Circumstances require that the three unmarried characters live together. At this point, Marian takes on the role of Walter’s wife, even though it has been made clear to the reader that Walter is in love with Laura and he has even considered the possibility of marrying her. Although he claims to have no attraction to Marian, he continues to seek her out for both companionship and advice. Not only do Marian and Walter give the appearance of husband and wife, but “the newly constructed household seems to feature the relation between Marian and Walter as Laura becomes the child.”(6)

This quote illustrates Laura’s sudden awareness of how close Marian and Walter have gotten. It is possible she speaks more out of fear than anything else because she has not been depicted as an aware or observant character in the novel. The way Laura begs Walter to not treat her like a child reinforces his and Marian’s decision to keep their true circumstances hidden from her.

“Just Heaven! With what inconceivable rapidity I learnt to adore that woman. At sixty, I worshiped her with the volcanic ardour of eighteen. All the gold of my rich nature was poured hopelessly at her feet. My wife – poor angel! – my wife who adores me, got nothing but the shillings and the pennies. Such is the World; such Man, such Love. What are we (ask) but puppets in a show box? Oh, omnipotent Destiny, pull our strings gently! Dance us mercifully off our miserable little stage!” (559)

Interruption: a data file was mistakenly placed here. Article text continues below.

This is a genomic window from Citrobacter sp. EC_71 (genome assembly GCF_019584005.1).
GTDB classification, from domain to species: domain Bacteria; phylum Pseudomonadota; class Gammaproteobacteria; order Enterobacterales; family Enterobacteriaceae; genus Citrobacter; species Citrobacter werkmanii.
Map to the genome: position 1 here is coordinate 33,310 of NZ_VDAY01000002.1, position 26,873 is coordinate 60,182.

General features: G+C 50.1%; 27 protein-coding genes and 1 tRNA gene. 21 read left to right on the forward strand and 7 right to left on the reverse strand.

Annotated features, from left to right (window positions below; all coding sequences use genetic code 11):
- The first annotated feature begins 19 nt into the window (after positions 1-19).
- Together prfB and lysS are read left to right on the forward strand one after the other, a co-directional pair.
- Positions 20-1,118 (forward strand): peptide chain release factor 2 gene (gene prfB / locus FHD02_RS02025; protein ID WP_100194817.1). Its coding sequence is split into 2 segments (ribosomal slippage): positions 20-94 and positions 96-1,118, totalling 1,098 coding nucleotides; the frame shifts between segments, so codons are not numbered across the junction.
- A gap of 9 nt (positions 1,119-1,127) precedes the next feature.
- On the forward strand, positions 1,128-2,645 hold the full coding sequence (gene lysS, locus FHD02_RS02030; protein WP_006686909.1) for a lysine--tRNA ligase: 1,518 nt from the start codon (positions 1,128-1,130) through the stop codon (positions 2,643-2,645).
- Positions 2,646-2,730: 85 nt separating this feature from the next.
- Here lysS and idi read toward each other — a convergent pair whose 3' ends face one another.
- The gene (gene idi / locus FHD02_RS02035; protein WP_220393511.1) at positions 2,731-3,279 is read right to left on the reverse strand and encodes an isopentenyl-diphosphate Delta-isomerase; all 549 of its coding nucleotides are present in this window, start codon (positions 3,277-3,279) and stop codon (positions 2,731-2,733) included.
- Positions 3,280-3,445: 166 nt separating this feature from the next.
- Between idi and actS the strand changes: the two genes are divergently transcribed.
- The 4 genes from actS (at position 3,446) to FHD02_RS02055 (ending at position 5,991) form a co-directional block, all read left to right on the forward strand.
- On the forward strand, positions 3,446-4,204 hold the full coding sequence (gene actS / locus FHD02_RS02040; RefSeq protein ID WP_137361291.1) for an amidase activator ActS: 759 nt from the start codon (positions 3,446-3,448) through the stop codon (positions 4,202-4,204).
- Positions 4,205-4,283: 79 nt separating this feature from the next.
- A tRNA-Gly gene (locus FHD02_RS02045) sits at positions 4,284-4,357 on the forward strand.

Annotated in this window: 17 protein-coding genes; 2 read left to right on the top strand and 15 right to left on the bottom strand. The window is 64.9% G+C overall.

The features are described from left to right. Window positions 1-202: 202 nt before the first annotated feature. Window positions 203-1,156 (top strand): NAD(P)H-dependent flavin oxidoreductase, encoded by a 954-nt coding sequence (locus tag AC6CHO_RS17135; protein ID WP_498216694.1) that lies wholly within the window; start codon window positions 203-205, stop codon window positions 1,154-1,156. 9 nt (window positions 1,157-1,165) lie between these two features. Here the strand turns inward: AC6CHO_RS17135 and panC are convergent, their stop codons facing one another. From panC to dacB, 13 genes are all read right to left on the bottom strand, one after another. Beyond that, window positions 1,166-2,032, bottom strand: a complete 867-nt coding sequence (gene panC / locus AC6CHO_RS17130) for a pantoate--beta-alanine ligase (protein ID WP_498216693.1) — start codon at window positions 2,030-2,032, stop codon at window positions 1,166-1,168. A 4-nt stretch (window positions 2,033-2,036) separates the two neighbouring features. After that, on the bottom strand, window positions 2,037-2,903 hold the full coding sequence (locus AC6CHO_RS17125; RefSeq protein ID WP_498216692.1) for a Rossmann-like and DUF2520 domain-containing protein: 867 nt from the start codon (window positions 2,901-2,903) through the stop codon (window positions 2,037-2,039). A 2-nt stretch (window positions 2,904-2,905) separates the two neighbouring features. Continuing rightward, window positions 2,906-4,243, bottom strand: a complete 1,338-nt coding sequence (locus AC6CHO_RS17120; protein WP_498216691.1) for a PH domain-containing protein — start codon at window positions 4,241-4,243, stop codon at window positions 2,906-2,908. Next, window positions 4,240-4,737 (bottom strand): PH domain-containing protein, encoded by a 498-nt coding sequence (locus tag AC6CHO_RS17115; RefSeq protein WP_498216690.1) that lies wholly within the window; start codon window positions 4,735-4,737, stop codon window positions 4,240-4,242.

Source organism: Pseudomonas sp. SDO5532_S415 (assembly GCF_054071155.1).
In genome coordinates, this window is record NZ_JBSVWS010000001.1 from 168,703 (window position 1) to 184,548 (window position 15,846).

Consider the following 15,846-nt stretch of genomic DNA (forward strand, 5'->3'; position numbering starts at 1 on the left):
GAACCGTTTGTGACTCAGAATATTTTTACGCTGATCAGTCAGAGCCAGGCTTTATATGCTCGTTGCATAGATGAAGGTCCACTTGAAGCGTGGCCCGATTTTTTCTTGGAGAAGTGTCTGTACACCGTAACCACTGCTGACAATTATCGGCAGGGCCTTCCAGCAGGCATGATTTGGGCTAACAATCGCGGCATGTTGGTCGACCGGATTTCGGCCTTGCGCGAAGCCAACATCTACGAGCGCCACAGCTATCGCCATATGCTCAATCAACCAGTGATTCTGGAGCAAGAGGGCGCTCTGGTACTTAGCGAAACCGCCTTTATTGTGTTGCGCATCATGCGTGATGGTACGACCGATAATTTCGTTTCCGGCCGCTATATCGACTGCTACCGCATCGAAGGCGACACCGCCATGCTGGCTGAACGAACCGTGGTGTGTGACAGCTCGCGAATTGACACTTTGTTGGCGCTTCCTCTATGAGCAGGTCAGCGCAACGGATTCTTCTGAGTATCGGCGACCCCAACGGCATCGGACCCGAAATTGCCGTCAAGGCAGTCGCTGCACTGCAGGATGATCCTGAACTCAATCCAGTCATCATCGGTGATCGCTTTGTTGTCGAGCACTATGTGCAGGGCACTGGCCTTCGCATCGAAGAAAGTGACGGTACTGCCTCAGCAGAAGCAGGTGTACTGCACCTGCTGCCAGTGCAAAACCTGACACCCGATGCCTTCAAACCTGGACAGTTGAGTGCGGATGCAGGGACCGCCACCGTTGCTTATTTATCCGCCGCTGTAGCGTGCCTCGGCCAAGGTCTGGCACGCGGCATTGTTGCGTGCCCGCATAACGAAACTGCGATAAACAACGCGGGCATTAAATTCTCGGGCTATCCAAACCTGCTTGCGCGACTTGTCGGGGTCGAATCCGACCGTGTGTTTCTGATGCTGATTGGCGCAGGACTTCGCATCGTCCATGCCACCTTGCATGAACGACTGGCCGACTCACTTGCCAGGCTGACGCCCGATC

Fosco's overture of his life philosophy and confession of love for Marian. He asserts his age and marriage prevent a union between them, but celebrates his passions anyway, though he is unable to reconcile their implausibility with his carefully plotted scheme to disinherit her sister. That these cross-purposed forces exist in his soul excites him. He asserts it is a wonder of the natural order and proclaims Destiny is responsible. Fosco's feelings put him in an awkward position, but their absurdity delights him. He refuses to forget his love even though there is a possibility it might lead to his plot’s discovery, and acts on it when he treats Marian's illness, and again later when he chooses not to reveal her and Laura's location to the authorities. In Fosco's opinion, if you don't have affections or ideals worth ruining yourself over, there's no value to your existence. But even if you gamble your life and fortune, you still want to keep it, so Fosco ends with an appeal to destiny to have consideration for human fragility.

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Image Gallery


(1 ) Collins, Wilkie, and Matthew Sweet. The Woman in White (Penguin Classics). Reissue ed. London: Penguin Classics, 2003. Print.

(2 ) "The Woman in White." IBDB: The Official Source for Broadway Information. Web. 08 Dec. 2010.

(3 ) "The Woman in White (musical)." Wikipedia: The Free Encyclopedia. Wikimedia Foundation, Inc. 19 November 2010. Web. 8 December 2010.

(4 ) "Woman in White (UK TV comercial)." YouTube. Web. 9 Dec 2010.

(5 ) "Woman in White 8 Minute Preview Trailer." YouTube. Web. 9 Dec 2010.

(6 ) May, Leila Silvana. “Sensational Sisters: Wilkie Collins’s The Woman in White.” Pacific Coast Philology (Pacific Ancient and Modern Languages Association) 30, no. 1 (1995): 82-102.

This page was created by: Jessica Coon, Divya Kunapuli, Thomas Roth, and Keifer Yeoman in the fall of 2010.